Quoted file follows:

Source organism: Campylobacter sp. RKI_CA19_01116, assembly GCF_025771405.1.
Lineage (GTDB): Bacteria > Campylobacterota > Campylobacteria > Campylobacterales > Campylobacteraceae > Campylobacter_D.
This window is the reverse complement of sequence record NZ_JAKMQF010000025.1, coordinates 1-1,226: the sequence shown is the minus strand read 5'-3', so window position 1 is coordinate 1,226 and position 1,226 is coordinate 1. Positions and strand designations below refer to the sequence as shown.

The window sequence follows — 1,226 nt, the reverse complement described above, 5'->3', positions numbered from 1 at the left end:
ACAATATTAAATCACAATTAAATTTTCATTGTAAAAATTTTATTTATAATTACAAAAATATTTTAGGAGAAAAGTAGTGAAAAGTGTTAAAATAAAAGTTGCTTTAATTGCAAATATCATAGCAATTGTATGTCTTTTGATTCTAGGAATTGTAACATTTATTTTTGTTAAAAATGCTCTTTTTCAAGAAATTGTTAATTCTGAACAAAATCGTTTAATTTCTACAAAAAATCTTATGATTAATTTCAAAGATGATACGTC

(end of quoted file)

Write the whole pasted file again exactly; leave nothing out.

Source organism: Campylobacter sp. RKI_CA19_01116, assembly GCF_025771405.1.
Lineage (GTDB): Bacteria > Campylobacterota > Campylobacteria > Campylobacterales > Campylobacteraceae > Campylobacter_D.
This window is the reverse complement of sequence record NZ_JAKMQF010000025.1, coordinates 1-1,226: the sequence shown is the minus strand read 5'-3', so window position 1 is coordinate 1,226 and position 1,226 is coordinate 1. Positions and strand designations below refer to the sequence as shown.

The window sequence follows — 1,226 nt, the reverse complement described above, 5'->3', positions numbered from 1 at the left end:
ACAATATTAAATCACAATTAAATTTTCATTGTAAAAATTTTATTTATAATTACAAAAATATTTTAGGAGAAAAGTAGTGAAAAGTGTTAAAATAAAAGTTGCTTTAATTGCAAATATCATAGCAATTGTATGTCTTTTGATTCTAGGAATTGTAACATTTATTTTTGTTAAAAATGCTCTTTTTCAAGAAATTGTTAATTCTGAACAAAATCGTTTAATTTCTACAAAAAATCTTATGATTAATTTCAAAGATGATACGTC